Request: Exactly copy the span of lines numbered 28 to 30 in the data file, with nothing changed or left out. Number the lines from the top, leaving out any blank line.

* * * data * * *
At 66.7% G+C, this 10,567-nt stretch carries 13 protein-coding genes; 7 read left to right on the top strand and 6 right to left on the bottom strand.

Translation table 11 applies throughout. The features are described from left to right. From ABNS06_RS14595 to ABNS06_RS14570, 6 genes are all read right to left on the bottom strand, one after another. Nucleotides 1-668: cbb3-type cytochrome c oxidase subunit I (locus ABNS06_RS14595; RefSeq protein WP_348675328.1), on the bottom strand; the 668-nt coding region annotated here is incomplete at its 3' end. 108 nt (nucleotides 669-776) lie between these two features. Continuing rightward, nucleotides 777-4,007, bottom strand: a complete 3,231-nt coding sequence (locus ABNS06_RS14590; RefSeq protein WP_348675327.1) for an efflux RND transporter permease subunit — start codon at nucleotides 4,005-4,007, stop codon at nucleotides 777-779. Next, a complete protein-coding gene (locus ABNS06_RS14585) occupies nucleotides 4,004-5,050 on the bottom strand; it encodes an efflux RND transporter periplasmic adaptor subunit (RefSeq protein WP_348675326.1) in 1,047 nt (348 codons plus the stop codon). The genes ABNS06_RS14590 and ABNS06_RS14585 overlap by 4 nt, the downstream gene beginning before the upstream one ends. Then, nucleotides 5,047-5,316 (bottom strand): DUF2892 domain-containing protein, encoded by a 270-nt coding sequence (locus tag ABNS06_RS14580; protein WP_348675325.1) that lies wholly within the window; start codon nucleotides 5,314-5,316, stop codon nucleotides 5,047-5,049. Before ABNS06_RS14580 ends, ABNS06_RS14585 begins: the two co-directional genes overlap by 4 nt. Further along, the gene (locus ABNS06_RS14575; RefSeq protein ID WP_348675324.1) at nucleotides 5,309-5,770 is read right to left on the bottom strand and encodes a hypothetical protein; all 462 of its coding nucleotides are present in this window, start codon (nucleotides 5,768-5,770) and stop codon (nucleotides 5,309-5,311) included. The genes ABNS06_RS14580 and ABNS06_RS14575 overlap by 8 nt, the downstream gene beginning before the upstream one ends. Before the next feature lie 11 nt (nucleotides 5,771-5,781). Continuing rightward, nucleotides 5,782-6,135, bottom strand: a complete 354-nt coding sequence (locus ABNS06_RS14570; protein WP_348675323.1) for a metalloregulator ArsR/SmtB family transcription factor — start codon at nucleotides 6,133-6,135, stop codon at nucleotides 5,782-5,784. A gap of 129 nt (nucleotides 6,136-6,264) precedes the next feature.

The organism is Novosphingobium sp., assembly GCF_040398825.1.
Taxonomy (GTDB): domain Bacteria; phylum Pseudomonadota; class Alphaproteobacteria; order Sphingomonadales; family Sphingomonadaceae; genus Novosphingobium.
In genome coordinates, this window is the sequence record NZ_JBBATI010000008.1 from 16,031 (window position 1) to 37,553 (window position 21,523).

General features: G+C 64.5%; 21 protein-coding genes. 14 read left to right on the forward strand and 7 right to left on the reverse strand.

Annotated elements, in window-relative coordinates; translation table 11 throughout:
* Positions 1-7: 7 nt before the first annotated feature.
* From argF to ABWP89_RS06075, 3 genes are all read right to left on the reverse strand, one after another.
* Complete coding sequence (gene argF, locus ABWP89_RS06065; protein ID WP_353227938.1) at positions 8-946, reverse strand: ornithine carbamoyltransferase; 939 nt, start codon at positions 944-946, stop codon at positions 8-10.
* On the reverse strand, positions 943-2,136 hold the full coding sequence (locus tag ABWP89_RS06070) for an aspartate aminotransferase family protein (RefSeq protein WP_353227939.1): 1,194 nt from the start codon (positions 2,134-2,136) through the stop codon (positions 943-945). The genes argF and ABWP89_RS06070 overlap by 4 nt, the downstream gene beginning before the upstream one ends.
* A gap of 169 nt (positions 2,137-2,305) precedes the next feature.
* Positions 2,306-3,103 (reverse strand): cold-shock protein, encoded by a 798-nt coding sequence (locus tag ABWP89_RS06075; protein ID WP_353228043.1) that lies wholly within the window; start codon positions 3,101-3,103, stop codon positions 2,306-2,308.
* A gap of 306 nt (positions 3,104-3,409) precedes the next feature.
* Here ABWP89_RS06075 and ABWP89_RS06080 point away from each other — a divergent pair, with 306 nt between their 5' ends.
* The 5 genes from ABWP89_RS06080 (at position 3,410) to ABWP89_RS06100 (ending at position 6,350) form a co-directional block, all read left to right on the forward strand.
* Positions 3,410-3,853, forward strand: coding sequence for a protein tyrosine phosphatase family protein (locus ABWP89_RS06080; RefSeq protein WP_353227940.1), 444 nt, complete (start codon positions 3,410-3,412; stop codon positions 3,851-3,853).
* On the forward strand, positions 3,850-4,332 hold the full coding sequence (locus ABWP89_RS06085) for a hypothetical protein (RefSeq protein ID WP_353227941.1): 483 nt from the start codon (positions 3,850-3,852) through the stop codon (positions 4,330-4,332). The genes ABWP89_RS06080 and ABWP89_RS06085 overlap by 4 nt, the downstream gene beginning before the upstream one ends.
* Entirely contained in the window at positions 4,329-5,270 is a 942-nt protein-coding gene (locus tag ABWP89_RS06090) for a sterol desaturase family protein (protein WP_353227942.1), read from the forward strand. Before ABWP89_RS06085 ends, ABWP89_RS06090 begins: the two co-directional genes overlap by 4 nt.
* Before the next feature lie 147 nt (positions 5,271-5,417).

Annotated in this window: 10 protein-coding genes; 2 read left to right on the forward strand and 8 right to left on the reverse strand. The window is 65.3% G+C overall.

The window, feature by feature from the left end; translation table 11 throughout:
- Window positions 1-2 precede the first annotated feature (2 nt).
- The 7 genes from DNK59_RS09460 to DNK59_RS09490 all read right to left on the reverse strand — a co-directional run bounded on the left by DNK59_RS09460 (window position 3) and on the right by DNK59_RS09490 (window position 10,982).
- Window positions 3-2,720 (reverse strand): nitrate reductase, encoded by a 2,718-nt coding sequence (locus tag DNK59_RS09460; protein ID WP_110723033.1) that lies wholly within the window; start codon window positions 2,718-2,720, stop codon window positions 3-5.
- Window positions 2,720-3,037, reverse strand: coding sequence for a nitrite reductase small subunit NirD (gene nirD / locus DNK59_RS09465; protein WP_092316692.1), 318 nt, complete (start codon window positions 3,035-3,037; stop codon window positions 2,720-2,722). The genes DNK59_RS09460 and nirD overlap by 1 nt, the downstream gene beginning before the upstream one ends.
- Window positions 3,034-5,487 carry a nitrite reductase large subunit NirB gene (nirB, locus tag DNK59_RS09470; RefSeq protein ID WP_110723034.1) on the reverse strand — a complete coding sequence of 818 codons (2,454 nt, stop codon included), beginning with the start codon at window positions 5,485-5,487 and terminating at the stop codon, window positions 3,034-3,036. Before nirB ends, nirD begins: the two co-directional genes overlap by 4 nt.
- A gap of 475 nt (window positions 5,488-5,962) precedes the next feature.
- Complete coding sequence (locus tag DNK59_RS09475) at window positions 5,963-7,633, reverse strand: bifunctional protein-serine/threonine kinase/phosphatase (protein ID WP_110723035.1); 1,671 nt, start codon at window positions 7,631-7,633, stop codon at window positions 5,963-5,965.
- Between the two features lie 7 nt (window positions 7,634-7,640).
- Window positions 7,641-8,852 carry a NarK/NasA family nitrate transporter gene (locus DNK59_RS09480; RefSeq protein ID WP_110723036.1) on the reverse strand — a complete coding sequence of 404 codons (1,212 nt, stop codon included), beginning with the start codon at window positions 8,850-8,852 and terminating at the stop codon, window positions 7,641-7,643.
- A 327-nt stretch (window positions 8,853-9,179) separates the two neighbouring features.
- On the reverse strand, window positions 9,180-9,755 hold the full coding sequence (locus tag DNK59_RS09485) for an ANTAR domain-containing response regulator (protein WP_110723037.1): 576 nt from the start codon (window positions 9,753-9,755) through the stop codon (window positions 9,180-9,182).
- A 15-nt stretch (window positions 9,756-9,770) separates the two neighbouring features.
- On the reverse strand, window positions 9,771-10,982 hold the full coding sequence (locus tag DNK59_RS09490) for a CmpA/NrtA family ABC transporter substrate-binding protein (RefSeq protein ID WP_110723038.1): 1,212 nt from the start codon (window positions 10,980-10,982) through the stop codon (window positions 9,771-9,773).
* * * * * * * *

- A gap of 475 nt (window positions 5,488-5,962) precedes the next feature.
- Complete coding sequence (locus tag DNK59_RS09475) at window positions 5,963-7,633, reverse strand: bifunctional protein-serine/threonine kinase/phosphatase (protein ID WP_110723035.1); 1,671 nt, start codon at window positions 7,631-7,633, stop codon at window positions 5,963-5,965.
- Between the two features lie 7 nt (window positions 7,634-7,640).